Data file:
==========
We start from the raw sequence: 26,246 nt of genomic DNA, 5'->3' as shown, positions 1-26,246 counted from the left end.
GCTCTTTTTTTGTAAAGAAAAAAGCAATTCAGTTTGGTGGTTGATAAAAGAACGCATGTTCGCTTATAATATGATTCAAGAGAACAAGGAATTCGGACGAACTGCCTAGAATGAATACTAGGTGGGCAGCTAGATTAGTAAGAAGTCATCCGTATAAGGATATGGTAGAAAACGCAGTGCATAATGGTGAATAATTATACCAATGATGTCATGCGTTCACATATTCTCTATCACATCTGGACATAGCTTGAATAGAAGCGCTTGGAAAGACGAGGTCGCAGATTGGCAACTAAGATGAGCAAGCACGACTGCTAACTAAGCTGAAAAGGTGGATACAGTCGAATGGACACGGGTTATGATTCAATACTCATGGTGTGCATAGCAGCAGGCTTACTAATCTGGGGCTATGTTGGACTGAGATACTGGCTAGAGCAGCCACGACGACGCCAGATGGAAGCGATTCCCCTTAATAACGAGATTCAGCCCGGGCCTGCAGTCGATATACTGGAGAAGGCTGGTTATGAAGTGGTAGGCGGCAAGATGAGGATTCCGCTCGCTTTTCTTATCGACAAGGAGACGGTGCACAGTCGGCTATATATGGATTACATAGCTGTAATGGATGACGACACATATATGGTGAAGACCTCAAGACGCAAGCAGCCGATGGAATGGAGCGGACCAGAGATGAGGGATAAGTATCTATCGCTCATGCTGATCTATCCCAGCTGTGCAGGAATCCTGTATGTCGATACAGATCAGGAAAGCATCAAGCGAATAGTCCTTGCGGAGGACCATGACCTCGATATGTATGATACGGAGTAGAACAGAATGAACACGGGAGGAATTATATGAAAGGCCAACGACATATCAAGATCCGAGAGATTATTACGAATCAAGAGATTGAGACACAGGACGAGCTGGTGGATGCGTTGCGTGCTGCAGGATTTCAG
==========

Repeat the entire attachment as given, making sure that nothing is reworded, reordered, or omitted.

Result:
We start from the raw sequence: 26,246 nt of genomic DNA, 5'->3' as shown, positions 1-26,246 counted from the left end.
GCTCTTTTTTTGTAAAGAAAAAAGCAATTCAGTTTGGTGGTTGATAAAAGAACGCATGTTCGCTTATAATATGATTCAAGAGAACAAGGAATTCGGACGAACTGCCTAGAATGAATACTAGGTGGGCAGCTAGATTAGTAAGAAGTCATCCGTATAAGGATATGGTAGAAAACGCAGTGCATAATGGTGAATAATTATACCAATGATGTCATGCGTTCACATATTCTCTATCACATCTGGACATAGCTTGAATAGAAGCGCTTGGAAAGACGAGGTCGCAGATTGGCAACTAAGATGAGCAAGCACGACTGCTAACTAAGCTGAAAAGGTGGATACAGTCGAATGGACACGGGTTATGATTCAATACTCATGGTGTGCATAGCAGCAGGCTTACTAATCTGGGGCTATGTTGGACTGAGATACTGGCTAGAGCAGCCACGACGACGCCAGATGGAAGCGATTCCCCTTAATAACGAGATTCAGCCCGGGCCTGCAGTCGATATACTGGAGAAGGCTGGTTATGAAGTGGTAGGCGGCAAGATGAGGATTCCGCTCGCTTTTCTTATCGACAAGGAGACGGTGCACAGTCGGCTATATATGGATTACATAGCTGTAATGGATGACGACACATATATGGTGAAGACCTCAAGACGCAAGCAGCCGATGGAATGGAGCGGACCAGAGATGAGGGATAAGTATCTATCGCTCATGCTGATCTATCCCAGCTGTGCAGGAATCCTGTATGTCGATACAGATCAGGAAAGCATCAAGCGAATAGTCCTTGCGGAGGACCATGACCTCGATATGTATGATACGGAGTAGAACAGAATGAACACGGGAGGAATTATATGAAAGGCCAACGACATATCAAGATCCGAGAGATTATTACGAATCAAGAGATTGAGACACAGGACGAGCTGGTGGATGCGTTGCGTGCTGCAGGATTTCAG